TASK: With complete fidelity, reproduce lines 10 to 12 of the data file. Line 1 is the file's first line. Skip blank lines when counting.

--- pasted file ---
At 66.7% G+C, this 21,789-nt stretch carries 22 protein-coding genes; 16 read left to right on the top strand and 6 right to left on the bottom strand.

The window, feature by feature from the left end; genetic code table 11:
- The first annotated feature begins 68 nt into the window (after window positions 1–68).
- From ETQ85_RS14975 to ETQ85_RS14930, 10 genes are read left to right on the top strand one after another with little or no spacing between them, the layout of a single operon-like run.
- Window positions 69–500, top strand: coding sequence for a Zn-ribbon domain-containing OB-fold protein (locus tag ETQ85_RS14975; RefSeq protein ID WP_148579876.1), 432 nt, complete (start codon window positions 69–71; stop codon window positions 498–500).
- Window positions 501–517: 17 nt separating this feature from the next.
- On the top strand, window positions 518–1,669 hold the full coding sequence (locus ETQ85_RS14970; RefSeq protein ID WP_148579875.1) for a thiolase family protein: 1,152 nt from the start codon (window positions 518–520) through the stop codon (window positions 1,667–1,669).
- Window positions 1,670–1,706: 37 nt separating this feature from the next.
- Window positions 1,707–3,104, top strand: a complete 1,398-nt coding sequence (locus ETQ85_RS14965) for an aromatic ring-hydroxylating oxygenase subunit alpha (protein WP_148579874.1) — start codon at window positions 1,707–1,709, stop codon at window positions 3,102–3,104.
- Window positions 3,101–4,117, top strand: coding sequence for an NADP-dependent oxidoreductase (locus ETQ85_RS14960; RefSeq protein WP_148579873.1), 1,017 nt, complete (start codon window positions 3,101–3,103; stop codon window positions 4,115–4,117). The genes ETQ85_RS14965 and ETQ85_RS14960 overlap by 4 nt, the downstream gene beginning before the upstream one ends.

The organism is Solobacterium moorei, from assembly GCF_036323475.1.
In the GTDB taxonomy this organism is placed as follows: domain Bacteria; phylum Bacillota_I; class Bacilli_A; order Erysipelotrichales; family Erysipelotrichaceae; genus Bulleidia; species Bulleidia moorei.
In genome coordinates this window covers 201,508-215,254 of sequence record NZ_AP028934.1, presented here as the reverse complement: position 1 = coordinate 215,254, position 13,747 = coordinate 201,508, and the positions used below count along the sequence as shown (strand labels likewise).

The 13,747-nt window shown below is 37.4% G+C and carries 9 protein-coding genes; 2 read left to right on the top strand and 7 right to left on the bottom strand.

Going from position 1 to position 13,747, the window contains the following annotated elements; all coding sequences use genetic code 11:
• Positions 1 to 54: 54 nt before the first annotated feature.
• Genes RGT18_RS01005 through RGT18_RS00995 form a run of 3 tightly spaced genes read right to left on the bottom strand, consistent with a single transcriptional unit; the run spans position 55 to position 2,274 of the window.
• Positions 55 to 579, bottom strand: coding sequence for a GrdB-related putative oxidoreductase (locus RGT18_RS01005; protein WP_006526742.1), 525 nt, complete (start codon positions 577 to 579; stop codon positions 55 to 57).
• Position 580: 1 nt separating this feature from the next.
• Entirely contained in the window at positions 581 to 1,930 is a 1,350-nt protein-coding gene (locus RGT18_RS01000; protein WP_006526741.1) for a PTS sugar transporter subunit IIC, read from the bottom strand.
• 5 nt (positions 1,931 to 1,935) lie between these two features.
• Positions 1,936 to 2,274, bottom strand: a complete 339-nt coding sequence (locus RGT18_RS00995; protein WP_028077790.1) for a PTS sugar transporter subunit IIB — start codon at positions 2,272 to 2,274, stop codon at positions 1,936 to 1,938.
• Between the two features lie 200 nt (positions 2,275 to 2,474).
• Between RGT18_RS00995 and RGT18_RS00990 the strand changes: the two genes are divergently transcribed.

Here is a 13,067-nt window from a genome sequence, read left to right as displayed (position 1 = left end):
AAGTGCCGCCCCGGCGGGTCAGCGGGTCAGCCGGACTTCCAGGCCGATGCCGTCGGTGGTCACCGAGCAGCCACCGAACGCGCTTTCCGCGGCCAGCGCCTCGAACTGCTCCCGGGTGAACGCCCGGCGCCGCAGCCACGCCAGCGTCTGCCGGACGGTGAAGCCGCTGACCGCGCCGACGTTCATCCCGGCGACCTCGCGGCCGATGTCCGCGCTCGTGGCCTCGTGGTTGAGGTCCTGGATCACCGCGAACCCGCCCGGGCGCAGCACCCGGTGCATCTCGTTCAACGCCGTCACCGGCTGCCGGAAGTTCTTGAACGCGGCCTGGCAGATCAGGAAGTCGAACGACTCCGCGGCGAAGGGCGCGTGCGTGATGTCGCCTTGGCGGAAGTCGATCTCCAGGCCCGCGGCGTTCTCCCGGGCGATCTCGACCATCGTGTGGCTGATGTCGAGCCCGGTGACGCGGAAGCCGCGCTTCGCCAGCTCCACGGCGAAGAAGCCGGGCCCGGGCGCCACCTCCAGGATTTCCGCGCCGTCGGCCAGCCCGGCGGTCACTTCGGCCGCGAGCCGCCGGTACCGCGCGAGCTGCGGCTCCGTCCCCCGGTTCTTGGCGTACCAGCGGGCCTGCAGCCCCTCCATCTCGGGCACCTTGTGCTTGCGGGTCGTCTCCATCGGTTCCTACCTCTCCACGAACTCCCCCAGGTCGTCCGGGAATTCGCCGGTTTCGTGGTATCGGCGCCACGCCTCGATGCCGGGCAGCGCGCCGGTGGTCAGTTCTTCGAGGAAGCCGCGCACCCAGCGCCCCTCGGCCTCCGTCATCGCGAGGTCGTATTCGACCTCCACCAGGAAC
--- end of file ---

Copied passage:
- Window positions 3,101–4,117, top strand: coding sequence for an NADP-dependent oxidoreductase (locus ETQ85_RS14960; RefSeq protein WP_148579873.1), 1,017 nt, complete (start codon window positions 3,101–3,103; stop codon window positions 4,115–4,117). The genes ETQ85_RS14965 and ETQ85_RS14960 overlap by 4 nt, the downstream gene beginning before the upstream one ends.

The organism is Solobacterium moorei, from assembly GCF_036323475.1.
In the GTDB taxonomy this organism is placed as follows: domain Bacteria; phylum Bacillota_I; class Bacilli_A; order Erysipelotrichales; family Erysipelotrichaceae; genus Bulleidia; species Bulleidia moorei.